Venus is, let's face it, a weirdo. Often called Earth's "twin" due to its size and density, the planet is actually far different from our own.
Venus has a surface air pressure over 90 times that of Earth. If you were lucky enough to spend a day there you would notice that the sun rises in the west and sets in the east, the exact opposite of what you're used to. You would have to be there a long time to witness this – a Venus day is 243 Earth days, slightly longer than its year, which lasts 225 Earth days – which would give you plenty of time to wonder what the hell is going on while being crushed to a pulp by the pressure and incinerated by the 900 degrees Fahrenheit (480 degrees Celsius) temperatures.
So, why does it spin in the opposite direction to every other planet in the solar system?
Well, first off, it's good to know that it really shouldn't. The spin of our planets is believed to have been set as the planets themselves formed from a rotating cloud of gas. Its spin – as well as Uranus's, which spins on its side – is believed to have been altered sometime after this.
In the case of Uranus, the story might be relatively simple. At some point in its past, Uranus took a pounding from a large object, or a number of smaller impacts, bumping it into the tilted rotation we see today.
As for Venus, the same could be possible – one or more objects may have battered it, flipping the planet upside-down from our perspective, or an impact could have slowed and reversed the planet's rotation altogether.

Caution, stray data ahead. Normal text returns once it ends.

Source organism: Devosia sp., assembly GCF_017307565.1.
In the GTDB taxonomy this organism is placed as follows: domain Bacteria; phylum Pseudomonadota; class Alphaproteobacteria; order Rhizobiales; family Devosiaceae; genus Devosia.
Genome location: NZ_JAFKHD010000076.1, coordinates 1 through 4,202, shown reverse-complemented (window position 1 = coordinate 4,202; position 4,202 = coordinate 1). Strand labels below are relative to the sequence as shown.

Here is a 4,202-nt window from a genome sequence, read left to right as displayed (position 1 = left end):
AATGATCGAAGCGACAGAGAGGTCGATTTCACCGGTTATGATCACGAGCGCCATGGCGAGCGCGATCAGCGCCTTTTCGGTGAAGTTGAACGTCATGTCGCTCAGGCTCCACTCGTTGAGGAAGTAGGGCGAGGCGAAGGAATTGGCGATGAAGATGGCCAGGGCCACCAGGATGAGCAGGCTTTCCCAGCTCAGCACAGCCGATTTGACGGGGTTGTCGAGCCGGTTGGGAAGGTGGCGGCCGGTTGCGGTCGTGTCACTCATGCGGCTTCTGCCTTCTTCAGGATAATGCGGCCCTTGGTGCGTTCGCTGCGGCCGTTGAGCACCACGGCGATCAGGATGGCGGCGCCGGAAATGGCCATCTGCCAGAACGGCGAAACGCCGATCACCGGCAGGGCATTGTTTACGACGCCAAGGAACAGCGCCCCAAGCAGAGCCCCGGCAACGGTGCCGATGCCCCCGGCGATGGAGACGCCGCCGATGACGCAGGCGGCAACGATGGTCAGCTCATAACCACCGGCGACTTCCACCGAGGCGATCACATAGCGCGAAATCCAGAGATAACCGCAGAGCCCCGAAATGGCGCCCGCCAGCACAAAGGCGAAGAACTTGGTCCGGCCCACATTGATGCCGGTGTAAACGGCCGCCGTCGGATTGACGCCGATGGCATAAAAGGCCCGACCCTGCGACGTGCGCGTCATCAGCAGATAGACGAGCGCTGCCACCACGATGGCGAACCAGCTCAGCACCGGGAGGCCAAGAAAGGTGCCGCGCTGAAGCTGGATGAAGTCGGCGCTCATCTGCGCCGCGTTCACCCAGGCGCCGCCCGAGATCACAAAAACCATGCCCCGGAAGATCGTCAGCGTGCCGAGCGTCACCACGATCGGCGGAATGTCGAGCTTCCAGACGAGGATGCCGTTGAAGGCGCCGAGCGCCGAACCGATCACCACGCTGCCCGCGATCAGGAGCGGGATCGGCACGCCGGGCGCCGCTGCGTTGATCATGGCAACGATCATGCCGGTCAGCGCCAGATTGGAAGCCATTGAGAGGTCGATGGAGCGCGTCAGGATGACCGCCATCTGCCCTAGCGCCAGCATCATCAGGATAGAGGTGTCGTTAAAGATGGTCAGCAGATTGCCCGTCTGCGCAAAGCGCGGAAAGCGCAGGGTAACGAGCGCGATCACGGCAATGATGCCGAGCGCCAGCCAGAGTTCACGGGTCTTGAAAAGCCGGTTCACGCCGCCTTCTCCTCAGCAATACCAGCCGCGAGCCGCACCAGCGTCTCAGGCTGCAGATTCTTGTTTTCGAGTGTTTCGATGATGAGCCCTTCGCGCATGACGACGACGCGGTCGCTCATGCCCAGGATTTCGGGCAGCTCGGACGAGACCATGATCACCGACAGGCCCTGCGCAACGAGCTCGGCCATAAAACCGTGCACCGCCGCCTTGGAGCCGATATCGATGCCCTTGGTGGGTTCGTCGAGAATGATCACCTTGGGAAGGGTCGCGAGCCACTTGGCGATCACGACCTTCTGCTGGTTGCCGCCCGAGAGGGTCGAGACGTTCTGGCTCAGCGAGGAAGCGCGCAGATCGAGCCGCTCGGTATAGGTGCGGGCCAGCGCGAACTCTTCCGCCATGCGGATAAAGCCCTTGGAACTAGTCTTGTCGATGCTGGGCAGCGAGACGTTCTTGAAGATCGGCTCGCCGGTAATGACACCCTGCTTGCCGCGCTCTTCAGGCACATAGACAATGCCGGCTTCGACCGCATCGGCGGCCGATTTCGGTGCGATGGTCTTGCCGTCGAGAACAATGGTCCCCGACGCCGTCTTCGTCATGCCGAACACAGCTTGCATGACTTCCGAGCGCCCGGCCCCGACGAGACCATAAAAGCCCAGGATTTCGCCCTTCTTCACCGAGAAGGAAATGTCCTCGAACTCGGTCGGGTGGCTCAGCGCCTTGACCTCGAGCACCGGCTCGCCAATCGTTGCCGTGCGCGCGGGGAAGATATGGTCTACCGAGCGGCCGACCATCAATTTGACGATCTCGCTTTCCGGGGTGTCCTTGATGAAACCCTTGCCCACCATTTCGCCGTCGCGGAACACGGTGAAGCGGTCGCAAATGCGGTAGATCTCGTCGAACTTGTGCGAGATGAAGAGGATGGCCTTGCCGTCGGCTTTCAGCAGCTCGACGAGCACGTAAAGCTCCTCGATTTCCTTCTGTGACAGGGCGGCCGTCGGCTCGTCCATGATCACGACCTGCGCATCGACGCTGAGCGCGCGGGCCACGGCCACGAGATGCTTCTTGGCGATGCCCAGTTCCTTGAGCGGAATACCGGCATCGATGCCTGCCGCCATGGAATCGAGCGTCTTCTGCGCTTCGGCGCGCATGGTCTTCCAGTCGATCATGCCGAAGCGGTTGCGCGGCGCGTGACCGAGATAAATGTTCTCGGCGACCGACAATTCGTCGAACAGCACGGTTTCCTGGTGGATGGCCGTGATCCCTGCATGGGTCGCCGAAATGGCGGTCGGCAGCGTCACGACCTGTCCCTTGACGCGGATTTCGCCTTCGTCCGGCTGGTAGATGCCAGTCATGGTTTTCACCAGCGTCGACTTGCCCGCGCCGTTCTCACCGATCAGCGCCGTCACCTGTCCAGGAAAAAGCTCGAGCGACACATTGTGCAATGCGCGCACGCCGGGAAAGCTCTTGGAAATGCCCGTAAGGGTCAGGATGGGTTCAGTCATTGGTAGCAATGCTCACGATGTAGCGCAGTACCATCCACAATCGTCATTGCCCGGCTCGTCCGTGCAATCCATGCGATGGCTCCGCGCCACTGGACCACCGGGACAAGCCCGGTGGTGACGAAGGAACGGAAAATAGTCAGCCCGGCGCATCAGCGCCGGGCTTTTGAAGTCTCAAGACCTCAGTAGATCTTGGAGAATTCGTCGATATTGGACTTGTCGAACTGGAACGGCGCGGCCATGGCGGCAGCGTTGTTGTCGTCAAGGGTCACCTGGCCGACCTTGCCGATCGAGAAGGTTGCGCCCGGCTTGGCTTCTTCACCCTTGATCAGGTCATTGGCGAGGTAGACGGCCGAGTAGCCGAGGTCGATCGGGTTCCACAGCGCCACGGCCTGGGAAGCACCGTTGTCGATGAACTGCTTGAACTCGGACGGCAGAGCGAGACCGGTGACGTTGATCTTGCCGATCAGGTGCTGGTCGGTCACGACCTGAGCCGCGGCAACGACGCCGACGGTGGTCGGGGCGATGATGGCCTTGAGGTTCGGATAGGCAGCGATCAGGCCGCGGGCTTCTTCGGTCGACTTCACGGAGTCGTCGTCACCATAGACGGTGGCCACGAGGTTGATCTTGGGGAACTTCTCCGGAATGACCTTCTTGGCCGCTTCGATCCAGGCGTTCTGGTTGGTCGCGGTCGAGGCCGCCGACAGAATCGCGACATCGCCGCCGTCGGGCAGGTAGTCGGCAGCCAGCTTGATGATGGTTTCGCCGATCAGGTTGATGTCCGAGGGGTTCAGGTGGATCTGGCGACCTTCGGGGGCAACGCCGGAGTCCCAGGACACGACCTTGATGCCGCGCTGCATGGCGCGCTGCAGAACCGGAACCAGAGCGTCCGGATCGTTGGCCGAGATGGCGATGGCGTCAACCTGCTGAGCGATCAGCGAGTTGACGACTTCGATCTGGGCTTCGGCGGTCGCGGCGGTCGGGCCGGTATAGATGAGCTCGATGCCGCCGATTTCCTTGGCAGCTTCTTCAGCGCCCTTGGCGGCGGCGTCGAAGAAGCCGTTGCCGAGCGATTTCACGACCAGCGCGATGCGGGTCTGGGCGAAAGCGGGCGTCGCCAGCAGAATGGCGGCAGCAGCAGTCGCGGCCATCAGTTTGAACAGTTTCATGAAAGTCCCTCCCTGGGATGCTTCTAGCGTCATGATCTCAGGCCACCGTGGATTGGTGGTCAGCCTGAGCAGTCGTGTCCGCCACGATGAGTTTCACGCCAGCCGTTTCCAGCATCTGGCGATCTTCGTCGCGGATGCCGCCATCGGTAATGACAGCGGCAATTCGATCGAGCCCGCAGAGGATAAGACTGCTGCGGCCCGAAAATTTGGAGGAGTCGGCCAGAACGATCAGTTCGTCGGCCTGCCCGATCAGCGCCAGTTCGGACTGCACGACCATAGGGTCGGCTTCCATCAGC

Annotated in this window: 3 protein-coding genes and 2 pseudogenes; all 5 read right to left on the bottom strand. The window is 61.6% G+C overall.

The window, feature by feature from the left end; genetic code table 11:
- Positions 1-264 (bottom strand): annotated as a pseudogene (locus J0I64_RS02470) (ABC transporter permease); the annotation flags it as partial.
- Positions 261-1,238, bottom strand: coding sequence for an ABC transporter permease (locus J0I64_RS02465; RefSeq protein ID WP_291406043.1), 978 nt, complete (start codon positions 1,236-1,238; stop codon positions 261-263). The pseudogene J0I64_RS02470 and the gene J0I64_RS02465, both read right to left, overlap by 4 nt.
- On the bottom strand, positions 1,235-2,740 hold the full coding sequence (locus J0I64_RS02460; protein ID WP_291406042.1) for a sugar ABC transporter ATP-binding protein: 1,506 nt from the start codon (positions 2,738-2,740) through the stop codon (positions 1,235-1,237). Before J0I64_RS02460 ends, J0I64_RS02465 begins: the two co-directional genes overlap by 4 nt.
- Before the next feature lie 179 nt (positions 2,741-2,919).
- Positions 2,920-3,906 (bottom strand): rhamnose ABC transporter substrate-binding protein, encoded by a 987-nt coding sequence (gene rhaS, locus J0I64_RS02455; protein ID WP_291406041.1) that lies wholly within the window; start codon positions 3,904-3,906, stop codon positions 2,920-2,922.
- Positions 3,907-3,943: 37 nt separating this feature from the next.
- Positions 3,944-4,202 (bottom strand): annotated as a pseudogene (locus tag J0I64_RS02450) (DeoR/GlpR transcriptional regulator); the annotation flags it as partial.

However, there is a slightly more complicated theory: the planet's fast-moving atmosphere interacting with its surface altered its speed and rotation.
"We think of the atmosphere as a thin, almost separate layer on top of a planet that has minimal interaction with the solid planet," Stephen Kane, University of California Riverside astrophysicist said in a press release in April 2022. In a paper, he argued that Venus could be used as a useful analog for exoplanets that are tidally locked, and without the fast, soupy atmosphere of the planet it would be tidally locked to the Sun, just as the Moon is to Earth.
Instead, the atmosphere's interaction with the planet allows it to spin, albeit slowly, and in a way that may explain the increasing rate of rotation that has been observed over the years since its discovery.
"Venus' powerful atmosphere teaches us that it's a much more integrated part of the planet that affects absolutely everything, even how fast the planet rotates," Kane explained.